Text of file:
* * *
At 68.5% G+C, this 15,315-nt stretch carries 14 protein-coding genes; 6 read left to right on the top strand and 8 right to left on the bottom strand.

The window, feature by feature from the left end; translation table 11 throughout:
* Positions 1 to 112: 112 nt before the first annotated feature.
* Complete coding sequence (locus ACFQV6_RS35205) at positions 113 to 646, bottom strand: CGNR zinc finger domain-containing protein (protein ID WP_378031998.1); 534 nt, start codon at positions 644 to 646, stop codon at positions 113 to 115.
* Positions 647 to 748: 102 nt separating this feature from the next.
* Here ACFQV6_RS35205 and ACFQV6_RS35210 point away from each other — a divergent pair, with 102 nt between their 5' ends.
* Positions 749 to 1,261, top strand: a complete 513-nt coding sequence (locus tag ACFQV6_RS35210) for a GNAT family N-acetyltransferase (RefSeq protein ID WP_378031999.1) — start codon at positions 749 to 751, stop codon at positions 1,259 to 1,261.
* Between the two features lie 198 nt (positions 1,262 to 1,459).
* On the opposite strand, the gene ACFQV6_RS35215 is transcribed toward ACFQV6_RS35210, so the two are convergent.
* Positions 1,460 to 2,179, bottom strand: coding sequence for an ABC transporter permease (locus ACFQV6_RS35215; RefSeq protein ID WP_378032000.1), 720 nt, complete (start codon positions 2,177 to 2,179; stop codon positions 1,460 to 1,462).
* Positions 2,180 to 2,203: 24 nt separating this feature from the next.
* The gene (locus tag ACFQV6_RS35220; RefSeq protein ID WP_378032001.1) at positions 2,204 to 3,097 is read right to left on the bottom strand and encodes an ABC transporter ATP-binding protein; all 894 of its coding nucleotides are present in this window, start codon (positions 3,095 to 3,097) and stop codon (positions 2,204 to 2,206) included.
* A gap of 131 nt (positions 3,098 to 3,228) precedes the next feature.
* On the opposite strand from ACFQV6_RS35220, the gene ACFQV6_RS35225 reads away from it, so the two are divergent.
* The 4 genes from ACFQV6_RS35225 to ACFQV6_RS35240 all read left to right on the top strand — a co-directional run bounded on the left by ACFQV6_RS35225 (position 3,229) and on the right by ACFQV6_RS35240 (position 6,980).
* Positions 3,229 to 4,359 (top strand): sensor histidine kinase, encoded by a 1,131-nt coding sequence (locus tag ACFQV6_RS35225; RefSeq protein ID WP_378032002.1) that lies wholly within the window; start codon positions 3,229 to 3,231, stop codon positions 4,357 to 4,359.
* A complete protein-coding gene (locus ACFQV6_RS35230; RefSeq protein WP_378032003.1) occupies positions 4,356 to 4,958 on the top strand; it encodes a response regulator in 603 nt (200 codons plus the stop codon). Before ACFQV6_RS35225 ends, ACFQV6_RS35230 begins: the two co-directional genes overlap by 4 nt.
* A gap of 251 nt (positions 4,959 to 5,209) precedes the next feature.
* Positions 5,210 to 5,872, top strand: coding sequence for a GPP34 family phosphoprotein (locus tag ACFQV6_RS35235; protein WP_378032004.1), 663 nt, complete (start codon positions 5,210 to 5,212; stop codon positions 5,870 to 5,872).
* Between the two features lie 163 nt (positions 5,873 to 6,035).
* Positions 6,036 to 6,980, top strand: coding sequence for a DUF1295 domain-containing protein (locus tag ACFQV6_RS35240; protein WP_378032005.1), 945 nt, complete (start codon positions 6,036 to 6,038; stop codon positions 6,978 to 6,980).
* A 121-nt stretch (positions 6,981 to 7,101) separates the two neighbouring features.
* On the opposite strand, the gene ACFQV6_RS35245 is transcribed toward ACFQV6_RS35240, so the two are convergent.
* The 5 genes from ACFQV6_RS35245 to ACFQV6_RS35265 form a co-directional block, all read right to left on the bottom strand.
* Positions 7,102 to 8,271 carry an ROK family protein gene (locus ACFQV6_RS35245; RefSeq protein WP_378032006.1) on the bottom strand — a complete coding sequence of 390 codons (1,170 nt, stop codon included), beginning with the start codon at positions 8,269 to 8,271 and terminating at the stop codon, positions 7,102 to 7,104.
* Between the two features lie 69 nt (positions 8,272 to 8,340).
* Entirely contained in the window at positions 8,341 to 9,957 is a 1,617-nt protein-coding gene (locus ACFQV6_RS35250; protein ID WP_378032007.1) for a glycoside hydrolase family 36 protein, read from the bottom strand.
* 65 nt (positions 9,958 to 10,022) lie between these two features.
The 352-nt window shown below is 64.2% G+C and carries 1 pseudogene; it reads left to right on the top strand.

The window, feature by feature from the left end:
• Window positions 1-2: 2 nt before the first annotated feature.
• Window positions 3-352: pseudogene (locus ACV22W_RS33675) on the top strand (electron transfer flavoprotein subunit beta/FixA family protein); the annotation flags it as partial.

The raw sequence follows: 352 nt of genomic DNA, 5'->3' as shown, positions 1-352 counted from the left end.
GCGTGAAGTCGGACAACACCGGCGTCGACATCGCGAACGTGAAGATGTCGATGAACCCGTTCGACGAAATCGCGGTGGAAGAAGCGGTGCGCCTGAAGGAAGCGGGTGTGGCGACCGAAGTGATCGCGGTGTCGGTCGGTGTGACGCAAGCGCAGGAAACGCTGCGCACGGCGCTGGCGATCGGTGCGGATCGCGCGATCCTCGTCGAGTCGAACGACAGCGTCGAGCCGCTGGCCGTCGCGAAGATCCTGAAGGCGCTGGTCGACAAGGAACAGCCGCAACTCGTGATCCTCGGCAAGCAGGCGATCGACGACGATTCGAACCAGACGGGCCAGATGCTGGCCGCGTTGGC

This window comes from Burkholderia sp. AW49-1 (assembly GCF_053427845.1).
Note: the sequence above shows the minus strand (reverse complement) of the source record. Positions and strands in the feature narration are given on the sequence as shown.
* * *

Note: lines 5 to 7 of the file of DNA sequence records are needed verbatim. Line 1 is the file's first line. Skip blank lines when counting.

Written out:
* Positions 647 to 748: 102 nt separating this feature from the next.
* Here ACFQV6_RS35205 and ACFQV6_RS35210 point away from each other — a divergent pair, with 102 nt between their 5' ends.
* Positions 749 to 1,261, top strand: a complete 513-nt coding sequence (locus tag ACFQV6_RS35210) for a GNAT family N-acetyltransferase (RefSeq protein ID WP_378031999.1) — start codon at positions 749 to 751, stop codon at positions 1,259 to 1,261.